Jesus is There if You Want Him

Recently, I started reading and studying the Gospel of John. The Gospel of John marches to its own drum, different from the Synoptic Gospels of Matthew, Mark, and Luke. Like the writers of the three other Gospels, the author of John does not name himself within the text. There is evidence within the Gospel itself and in the writings of the church fathers that the writer was the Apostle John, one of the original Twelve, that accompanied Jesus on during his earthly ministry.

According to Eusebius, John probably wrote the Gospel while he was ministering to the church in Ephesus, sometime during the 30-year span between A.D. 65 and 95. At the time, Ephesus was one of the largest centers of Christian activity in the Gentile world.


Compared to the Synoptic Gospels, the Gospel of John places a much greater emphasis on the deity of Jesus. This can be problematic to some who are willing to accept that Jesus existed solely as a historical human teacher and religious prophet. Naturally, the Synoptic Gospels speak to the divinity of Jesus also, but John’s emphasis on Christ’s deity covers the beginning and end lying at the heart of the message: Jesus is God. Many faiths, including Islam and Judaism, accept that Jesus lived. Only Christianity touts Him as the Son of God, from the beginning of time through the end of history. The Gospel of John boldly points to the divine nature of Christ, the Son of God and second person of the Trinity.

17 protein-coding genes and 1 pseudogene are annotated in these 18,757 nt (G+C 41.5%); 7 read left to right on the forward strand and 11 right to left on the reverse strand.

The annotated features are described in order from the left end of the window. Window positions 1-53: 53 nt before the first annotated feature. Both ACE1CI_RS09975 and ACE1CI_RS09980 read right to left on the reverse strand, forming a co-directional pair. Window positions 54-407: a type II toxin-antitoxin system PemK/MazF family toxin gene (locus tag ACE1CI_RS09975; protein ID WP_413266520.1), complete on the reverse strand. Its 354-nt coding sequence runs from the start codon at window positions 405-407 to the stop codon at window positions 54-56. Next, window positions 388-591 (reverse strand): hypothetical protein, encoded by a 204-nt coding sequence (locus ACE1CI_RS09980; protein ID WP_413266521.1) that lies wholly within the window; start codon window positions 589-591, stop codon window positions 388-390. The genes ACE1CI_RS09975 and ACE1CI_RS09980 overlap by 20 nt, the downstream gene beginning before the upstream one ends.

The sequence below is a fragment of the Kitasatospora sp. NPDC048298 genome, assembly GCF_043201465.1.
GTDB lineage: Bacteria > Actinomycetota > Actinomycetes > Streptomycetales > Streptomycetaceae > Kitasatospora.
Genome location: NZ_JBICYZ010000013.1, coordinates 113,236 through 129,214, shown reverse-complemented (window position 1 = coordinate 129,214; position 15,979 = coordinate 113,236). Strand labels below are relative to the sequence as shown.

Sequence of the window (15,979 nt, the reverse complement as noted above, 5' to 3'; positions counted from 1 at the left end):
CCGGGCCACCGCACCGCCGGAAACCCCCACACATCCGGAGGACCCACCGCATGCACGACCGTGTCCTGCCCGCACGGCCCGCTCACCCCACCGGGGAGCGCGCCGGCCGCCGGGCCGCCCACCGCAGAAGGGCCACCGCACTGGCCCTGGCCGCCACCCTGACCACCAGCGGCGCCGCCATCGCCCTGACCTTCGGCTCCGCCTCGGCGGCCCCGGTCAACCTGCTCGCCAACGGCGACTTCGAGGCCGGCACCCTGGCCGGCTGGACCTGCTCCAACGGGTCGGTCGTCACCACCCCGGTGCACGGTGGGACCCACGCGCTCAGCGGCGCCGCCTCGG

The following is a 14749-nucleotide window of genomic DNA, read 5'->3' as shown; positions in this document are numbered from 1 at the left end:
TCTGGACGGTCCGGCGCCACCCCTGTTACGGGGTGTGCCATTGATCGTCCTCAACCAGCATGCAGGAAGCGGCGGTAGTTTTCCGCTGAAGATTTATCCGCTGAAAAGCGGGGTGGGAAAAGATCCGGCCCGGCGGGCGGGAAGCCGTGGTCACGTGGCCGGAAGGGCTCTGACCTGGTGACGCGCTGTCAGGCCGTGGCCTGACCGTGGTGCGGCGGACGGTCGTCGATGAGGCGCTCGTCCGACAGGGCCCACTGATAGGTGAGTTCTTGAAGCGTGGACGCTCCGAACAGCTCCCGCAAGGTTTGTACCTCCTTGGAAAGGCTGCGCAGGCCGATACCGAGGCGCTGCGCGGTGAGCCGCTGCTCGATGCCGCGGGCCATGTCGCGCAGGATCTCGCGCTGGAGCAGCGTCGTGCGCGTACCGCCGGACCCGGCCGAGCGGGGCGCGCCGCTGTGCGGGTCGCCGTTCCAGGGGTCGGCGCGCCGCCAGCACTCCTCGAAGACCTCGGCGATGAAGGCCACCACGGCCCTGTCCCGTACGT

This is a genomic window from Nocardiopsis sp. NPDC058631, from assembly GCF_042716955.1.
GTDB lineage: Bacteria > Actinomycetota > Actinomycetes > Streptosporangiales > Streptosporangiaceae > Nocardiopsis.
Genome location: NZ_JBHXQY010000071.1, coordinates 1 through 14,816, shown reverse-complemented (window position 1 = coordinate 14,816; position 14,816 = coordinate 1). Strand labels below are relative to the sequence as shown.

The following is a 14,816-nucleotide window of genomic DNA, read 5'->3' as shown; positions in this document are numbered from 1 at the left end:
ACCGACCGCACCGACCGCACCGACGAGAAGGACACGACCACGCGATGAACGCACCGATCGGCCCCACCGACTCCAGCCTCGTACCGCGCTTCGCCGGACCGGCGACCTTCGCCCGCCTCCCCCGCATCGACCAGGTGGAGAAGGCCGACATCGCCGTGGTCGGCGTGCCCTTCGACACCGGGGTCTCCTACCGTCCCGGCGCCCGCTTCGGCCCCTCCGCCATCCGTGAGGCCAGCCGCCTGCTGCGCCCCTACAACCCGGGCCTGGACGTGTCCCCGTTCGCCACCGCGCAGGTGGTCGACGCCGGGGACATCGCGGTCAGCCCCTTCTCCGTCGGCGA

In Chapter 1, verse 11, the Scripture makes it clear that Jesus, the Christ, came to His own people and they failed to receive Him. In verse 12, the writer of John declares that all who believe in Jesus as the Son of God, are given the right to become children of God. In verse 13, the author points out that this is not because of our doing, but solely by the grace of God.